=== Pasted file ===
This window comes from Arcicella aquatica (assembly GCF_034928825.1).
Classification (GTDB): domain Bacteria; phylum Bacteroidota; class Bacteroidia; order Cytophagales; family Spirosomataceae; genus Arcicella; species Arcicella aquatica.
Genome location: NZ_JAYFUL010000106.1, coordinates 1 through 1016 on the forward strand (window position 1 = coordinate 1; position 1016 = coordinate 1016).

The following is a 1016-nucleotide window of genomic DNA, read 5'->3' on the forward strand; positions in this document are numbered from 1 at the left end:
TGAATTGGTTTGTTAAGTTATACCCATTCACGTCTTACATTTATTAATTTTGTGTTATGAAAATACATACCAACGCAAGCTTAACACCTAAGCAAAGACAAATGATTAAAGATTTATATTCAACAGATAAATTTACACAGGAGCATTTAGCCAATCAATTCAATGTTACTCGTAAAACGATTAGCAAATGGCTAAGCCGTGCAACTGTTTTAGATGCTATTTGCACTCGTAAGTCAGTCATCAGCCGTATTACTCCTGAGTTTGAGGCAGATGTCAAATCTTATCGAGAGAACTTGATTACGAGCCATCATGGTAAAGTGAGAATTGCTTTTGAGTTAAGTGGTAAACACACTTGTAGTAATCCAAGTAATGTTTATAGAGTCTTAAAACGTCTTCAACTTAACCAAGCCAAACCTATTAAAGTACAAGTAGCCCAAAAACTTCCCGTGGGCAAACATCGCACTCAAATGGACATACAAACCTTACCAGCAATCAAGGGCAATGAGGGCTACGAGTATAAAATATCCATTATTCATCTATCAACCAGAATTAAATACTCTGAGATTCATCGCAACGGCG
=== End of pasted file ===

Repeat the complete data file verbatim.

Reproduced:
This window comes from Arcicella aquatica (assembly GCF_034928825.1).
Classification (GTDB): domain Bacteria; phylum Bacteroidota; class Bacteroidia; order Cytophagales; family Spirosomataceae; genus Arcicella; species Arcicella aquatica.
Genome location: NZ_JAYFUL010000106.1, coordinates 1 through 1016 on the forward strand (window position 1 = coordinate 1; position 1016 = coordinate 1016).

The following is a 1016-nucleotide window of genomic DNA, read 5'->3' on the forward strand; positions in this document are numbered from 1 at the left end:
TGAATTGGTTTGTTAAGTTATACCCATTCACGTCTTACATTTATTAATTTTGTGTTATGAAAATACATACCAACGCAAGCTTAACACCTAAGCAAAGACAAATGATTAAAGATTTATATTCAACAGATAAATTTACACAGGAGCATTTAGCCAATCAATTCAATGTTACTCGTAAAACGATTAGCAAATGGCTAAGCCGTGCAACTGTTTTAGATGCTATTTGCACTCGTAAGTCAGTCATCAGCCGTATTACTCCTGAGTTTGAGGCAGATGTCAAATCTTATCGAGAGAACTTGATTACGAGCCATCATGGTAAAGTGAGAATTGCTTTTGAGTTAAGTGGTAAACACACTTGTAGTAATCCAAGTAATGTTTATAGAGTCTTAAAACGTCTTCAACTTAACCAAGCCAAACCTATTAAAGTACAAGTAGCCCAAAAACTTCCCGTGGGCAAACATCGCACTCAAATGGACATACAAACCTTACCAGCAATCAAGGGCAATGAGGGCTACGAGTATAAAATATCCATTATTCATCTATCAACCAGAATTAAATACTCTGAGATTCATCGCAACGGCG